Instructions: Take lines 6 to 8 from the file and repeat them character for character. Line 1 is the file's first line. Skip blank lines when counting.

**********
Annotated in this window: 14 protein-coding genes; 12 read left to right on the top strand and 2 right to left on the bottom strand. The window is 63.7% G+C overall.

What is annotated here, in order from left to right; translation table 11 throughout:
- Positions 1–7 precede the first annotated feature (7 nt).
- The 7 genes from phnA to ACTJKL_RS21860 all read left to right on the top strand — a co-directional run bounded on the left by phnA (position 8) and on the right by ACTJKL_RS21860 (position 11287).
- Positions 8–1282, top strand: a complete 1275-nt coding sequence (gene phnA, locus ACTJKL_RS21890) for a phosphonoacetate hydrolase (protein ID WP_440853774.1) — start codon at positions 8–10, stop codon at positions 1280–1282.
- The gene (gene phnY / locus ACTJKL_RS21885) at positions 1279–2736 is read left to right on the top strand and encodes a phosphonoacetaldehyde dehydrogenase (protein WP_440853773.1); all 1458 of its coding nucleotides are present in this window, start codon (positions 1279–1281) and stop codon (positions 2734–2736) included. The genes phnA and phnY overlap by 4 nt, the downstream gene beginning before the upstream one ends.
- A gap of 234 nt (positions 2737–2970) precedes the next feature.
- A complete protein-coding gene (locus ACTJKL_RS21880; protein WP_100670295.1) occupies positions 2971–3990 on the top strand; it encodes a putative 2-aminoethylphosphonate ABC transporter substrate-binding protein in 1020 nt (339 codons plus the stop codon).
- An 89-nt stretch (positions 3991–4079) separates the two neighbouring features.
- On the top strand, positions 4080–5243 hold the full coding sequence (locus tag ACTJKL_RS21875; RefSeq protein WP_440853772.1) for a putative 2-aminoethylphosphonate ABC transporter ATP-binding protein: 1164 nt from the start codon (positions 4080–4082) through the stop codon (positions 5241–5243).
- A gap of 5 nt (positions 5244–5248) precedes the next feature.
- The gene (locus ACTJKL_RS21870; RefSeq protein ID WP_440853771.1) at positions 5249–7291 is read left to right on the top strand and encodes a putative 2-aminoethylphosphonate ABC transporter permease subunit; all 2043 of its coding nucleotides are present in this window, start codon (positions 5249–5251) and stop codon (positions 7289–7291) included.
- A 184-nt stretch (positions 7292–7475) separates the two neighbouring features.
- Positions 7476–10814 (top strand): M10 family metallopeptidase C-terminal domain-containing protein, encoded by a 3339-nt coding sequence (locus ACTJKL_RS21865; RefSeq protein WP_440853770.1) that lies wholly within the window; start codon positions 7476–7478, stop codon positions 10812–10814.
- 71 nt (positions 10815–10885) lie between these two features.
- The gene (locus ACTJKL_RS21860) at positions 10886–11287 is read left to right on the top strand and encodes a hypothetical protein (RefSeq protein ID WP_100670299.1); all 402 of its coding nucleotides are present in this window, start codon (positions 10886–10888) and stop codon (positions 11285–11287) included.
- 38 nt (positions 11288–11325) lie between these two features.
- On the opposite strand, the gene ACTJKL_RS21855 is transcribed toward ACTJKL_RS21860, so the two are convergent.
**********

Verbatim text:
- The gene (gene phnY / locus ACTJKL_RS21885) at positions 1279–2736 is read left to right on the top strand and encodes a phosphonoacetaldehyde dehydrogenase (protein WP_440853773.1); all 1458 of its coding nucleotides are present in this window, start codon (positions 1279–1281) and stop codon (positions 2734–2736) included. The genes phnA and phnY overlap by 4 nt, the downstream gene beginning before the upstream one ends.
- A gap of 234 nt (positions 2737–2970) precedes the next feature.
- A complete protein-coding gene (locus ACTJKL_RS21880; protein WP_100670295.1) occupies positions 2971–3990 on the top strand; it encodes a putative 2-aminoethylphosphonate ABC transporter substrate-binding protein in 1020 nt (339 codons plus the stop codon).